As the cost of resources increases, nuclear energy becomes more and more expensive as does natural gas. A recent review of the Feed-in-tariff program saw a 30% reduction of rates paid by the government. Most of this reduction was absorbed by the drop in prices for solar panels and other components. As renewable energy technology improves, solar power collection becomes increasingly efficient and cheaper. To blame our high hydro prices on renewable energy and specifically the feed-in-tariff programs is a fatuous representation of the true costs of electricity.
Feed-in Tariff rates change, but the program still offers investors an attractive ROI
As of March 15 2012, the Ontario Power Authority set new tariff rates for its FIT and microFIT programs. The solar installation industry breathed a collective sigh of relief as manufacturers and installers are finally able get back to work after months of delay caused by the tariff review process. With the first tariff review complete, the new rates see a reduction of 30%. Does this dramatic drop in revenue render Feet-in Tariff programs untenable?
New Feed-in Tariff rates for Ontario
A 30% decrease in tariffs may seem like a giant leap for some, but the incredible drop in panel prices helps to absorb most of this reduction. The reduction helps to create a renewable energy plan for the province that is sustainable and offers fair compensation for renewable energy. Rooftop mounted Feed-in Tariff systems of 10 kW or smaller will now receive 54.9 c/kWh and ground-mounted units of 10 kW will receive remuneration of 44.5 c/kWh. See a full table of pricing here. All applications submitted after September 1, 2011 will be subject to the new tariffs.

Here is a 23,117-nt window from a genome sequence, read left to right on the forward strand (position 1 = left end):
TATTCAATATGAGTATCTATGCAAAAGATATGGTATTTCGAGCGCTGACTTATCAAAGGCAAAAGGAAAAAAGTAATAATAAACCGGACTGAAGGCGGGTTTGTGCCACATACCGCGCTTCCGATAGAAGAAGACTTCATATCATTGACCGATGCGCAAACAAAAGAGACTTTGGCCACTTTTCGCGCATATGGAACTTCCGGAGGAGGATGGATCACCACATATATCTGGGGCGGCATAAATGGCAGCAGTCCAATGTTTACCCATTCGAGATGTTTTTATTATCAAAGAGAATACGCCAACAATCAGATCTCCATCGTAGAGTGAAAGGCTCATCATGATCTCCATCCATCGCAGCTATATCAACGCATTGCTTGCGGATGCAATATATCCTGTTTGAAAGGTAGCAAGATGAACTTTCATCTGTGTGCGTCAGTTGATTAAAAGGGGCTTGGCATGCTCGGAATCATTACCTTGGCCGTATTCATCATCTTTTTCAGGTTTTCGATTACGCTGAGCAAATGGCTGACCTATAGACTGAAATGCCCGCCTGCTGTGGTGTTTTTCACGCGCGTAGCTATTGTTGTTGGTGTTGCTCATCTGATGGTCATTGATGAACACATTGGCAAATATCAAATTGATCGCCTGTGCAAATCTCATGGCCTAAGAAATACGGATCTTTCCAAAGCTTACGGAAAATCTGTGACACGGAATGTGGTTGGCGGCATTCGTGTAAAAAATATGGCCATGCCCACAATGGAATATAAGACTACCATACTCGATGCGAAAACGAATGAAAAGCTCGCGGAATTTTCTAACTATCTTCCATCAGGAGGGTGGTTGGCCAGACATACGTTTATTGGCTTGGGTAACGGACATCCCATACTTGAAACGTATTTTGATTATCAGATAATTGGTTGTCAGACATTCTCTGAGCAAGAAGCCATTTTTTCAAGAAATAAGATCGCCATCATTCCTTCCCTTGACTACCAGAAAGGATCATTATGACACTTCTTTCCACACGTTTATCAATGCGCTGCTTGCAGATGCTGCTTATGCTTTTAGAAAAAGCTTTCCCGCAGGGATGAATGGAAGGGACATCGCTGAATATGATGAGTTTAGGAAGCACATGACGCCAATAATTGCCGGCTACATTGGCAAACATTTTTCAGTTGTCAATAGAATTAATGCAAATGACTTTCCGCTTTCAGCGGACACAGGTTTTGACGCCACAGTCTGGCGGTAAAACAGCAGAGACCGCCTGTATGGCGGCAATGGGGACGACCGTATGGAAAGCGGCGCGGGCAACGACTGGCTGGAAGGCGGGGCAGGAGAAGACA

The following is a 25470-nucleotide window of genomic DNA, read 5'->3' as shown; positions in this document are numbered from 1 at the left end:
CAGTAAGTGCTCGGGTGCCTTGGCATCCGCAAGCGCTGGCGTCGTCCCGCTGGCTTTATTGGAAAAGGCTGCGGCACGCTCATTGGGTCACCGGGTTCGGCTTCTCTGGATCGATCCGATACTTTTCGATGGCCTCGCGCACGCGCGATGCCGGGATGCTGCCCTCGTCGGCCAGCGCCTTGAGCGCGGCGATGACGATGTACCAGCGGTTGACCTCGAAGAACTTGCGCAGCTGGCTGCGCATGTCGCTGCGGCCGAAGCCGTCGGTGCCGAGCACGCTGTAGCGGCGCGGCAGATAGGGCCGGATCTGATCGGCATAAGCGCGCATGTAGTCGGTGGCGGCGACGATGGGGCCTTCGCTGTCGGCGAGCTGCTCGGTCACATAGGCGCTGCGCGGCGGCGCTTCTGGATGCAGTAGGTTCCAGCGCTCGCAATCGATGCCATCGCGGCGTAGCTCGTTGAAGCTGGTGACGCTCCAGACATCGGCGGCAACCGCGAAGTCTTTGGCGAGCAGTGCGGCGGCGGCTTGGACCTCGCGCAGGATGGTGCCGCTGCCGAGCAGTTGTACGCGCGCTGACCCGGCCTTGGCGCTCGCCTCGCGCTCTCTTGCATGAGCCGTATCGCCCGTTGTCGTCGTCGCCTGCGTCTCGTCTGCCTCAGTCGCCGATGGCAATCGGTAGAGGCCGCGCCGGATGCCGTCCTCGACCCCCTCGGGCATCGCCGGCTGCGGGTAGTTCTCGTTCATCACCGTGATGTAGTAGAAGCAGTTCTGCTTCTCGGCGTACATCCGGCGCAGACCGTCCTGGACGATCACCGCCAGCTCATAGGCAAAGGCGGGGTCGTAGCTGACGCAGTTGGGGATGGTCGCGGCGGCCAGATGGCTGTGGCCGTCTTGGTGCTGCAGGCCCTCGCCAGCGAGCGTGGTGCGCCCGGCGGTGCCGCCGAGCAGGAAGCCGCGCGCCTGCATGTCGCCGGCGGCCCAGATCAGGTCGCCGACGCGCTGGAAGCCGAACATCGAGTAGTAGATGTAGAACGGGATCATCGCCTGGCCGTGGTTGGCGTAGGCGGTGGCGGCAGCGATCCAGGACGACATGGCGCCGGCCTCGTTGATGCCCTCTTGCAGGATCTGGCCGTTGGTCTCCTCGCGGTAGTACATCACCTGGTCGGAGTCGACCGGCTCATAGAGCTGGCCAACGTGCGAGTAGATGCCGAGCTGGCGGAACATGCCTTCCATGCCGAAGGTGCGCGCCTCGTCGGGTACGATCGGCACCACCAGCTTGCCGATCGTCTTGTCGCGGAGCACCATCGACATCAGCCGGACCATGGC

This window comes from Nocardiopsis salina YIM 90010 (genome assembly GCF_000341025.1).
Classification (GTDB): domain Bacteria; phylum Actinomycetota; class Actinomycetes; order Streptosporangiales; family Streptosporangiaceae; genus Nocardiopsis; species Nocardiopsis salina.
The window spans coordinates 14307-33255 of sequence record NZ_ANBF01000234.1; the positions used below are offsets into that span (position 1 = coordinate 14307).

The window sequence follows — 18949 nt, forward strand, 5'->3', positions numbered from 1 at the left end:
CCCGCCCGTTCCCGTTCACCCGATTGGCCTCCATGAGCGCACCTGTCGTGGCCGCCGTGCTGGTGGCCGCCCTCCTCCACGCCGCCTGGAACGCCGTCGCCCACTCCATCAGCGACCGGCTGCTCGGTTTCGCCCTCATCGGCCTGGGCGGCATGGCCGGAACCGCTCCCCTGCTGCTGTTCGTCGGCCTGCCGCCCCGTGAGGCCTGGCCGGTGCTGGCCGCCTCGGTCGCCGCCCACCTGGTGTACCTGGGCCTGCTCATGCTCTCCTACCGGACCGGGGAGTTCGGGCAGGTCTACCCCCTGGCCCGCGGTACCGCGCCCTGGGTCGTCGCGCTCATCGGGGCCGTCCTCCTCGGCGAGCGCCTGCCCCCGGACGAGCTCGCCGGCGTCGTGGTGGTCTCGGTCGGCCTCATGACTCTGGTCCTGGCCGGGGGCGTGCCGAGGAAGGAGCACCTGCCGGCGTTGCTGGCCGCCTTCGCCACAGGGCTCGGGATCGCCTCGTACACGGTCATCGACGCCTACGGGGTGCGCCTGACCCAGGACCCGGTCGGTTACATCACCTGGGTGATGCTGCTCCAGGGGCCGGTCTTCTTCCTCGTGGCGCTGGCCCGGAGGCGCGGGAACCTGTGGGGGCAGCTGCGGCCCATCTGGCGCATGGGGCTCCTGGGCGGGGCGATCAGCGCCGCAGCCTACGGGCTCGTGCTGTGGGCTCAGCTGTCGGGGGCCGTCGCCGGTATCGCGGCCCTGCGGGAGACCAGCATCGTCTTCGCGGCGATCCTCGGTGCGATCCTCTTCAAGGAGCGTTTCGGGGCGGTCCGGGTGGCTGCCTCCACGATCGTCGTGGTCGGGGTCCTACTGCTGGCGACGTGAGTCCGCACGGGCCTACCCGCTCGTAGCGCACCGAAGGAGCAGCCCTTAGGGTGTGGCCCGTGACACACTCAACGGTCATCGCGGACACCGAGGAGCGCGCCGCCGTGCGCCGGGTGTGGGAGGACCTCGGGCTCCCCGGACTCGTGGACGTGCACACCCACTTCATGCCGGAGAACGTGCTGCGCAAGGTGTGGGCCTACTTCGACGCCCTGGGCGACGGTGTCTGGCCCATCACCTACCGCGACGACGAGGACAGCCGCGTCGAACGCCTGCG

The 60% local content stipulation for those who wish to participate in the FIT and microFIT programs has meant that a growing local industry has been created. This industry of panel manufacturers and installers has floundered in the months it has taken the government to review the Feed-in Tariff programs. Thousands of jobs have been created and millions invested in the province to meet the demand created by these programs. The OPA has to price the programs fairly so that this burgeoning industry is able to survive. Tariff cuts may seem drastic, but they reflect the massive reductions in panel prices and the Feed-in Tariff programs remain viable for prospective applicants.
Prospective Feed-in Tariff applicants can still look forward to a 15% yearly ROI on both rooftop microFIT and FIT projects and 12.4% on a ground mounted tracking systems. If you are considering a unit, it may be pertinent to remember that the government will be reviewing tariffs every two years. It’s best to act now while tariffs are at a premium.
Feed-in Tariff in action
When SolarLine Power was asked to install a microFIT system on an apartment block, they met with some challenges. The 2.5 story building contained 6 apartments on three floors and the challenge was to maximize the total kW amount to the microFIT 10kW maximum. Other tenders were unable to design systems over 5kW due to weight limitations on the roof which could only safely sustain a total of no more than 5 pounds per square foot. The full quota of panels needed to be installed for the project to be financially viable.